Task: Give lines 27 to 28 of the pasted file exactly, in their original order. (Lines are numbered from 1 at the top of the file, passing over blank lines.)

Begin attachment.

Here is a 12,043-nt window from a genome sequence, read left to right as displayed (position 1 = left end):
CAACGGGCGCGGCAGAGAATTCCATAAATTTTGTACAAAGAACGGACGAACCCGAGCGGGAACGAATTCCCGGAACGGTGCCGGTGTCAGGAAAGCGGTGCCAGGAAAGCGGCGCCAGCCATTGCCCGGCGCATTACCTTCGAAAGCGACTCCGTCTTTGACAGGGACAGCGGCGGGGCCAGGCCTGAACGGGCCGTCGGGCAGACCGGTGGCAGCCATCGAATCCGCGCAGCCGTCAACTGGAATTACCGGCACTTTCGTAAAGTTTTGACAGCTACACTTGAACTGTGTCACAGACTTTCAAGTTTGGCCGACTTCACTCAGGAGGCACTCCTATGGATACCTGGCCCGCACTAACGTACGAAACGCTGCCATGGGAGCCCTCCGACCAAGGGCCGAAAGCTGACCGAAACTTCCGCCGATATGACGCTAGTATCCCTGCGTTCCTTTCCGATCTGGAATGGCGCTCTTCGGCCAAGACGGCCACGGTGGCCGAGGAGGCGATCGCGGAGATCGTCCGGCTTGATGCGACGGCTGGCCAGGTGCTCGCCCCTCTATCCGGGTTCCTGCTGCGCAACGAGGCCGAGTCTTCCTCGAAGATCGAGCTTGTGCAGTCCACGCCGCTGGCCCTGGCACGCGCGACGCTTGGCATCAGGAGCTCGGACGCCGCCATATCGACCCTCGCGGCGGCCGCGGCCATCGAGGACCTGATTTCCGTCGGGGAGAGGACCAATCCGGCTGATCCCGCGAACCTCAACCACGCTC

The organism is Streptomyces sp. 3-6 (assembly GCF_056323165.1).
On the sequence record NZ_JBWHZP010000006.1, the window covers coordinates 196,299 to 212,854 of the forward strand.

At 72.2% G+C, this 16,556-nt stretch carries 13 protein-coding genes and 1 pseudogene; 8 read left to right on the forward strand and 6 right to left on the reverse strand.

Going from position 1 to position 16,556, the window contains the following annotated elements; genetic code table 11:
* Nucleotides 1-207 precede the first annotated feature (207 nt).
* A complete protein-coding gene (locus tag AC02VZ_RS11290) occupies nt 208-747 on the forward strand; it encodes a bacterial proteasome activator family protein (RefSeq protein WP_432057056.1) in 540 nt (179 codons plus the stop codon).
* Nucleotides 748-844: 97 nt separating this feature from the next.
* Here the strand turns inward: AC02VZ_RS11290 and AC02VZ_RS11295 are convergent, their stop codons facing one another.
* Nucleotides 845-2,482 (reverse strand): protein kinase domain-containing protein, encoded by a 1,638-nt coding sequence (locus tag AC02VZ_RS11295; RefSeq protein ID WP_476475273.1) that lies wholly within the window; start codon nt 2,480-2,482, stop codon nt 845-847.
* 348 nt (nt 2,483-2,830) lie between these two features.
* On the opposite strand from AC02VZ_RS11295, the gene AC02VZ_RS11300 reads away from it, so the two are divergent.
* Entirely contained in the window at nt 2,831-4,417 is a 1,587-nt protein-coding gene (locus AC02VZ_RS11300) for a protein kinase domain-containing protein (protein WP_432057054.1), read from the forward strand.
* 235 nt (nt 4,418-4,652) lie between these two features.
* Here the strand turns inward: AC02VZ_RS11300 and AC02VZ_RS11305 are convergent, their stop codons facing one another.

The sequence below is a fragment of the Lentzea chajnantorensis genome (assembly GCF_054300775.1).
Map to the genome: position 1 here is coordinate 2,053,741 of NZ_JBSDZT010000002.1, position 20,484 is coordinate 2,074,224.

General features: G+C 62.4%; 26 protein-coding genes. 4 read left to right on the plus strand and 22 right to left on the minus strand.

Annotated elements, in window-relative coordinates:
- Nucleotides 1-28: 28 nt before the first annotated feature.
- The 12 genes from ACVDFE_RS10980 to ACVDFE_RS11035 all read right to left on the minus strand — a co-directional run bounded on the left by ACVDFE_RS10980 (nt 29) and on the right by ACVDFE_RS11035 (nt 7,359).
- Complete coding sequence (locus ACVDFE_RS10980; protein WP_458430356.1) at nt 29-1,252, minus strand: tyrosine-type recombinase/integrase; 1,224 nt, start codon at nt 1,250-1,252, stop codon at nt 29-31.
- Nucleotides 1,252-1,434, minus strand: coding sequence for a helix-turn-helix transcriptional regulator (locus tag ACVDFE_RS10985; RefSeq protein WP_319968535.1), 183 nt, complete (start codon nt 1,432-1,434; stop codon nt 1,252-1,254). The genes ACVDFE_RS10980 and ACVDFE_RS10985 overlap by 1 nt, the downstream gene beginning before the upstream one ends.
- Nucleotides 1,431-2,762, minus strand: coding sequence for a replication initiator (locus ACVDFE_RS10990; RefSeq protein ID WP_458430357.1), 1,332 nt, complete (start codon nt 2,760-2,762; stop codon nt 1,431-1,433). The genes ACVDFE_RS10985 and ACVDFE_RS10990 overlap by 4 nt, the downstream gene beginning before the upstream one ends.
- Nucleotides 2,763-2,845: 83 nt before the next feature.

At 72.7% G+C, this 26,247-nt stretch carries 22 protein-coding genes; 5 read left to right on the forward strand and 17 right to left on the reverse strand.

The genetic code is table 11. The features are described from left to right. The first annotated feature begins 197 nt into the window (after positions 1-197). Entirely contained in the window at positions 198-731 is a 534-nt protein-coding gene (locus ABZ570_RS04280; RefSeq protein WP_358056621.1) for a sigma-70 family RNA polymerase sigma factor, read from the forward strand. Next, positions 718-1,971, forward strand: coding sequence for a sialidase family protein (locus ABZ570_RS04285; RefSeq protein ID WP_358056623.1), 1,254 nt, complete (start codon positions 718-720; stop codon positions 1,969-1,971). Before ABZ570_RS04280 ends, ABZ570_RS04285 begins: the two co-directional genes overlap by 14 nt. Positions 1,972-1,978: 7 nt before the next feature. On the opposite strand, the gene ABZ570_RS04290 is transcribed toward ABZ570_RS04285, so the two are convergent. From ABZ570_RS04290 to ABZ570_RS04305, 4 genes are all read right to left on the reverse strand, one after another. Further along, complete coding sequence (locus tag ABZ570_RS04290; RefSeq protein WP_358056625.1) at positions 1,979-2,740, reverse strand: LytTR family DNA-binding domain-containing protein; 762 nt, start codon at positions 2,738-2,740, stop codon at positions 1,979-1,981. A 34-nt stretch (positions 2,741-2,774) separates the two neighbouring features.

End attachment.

At 72.7% G+C, this 26,247-nt stretch carries 22 protein-coding genes; 5 read left to right on the forward strand and 17 right to left on the reverse strand.

The genetic code is table 11. The features are described from left to right. The first annotated feature begins 197 nt into the window (after positions 1-197). Entirely contained in the window at positions 198-731 is a 534-nt protein-coding gene (locus ABZ570_RS04280; RefSeq protein WP_358056621.1) for a sigma-70 family RNA polymerase sigma factor, read from the forward strand. Next, positions 718-1,971, forward strand: coding sequence for a sialidase family protein (locus ABZ570_RS04285; RefSeq protein ID WP_358056623.1), 1,254 nt, complete (start codon positions 718-720; stop codon positions 1,969-1,971). Before ABZ570_RS04280 ends, ABZ570_RS04285 begins: the two co-directional genes overlap by 14 nt. Positions 1,972-1,978: 7 nt before the next feature. On the opposite strand, the gene ABZ570_RS04290 is transcribed toward ABZ570_RS04285, so the two are convergent. From ABZ570_RS04290 to ABZ570_RS04305, 4 genes are all read right to left on the reverse strand, one after another. Further along, complete coding sequence (locus tag ABZ570_RS04290; RefSeq protein WP_358056625.1) at positions 1,979-2,740, reverse strand: LytTR family DNA-binding domain-containing protein; 762 nt, start codon at positions 2,738-2,740, stop codon at positions 1,979-1,981. A 34-nt stretch (positions 2,741-2,774) separates the two neighbouring features.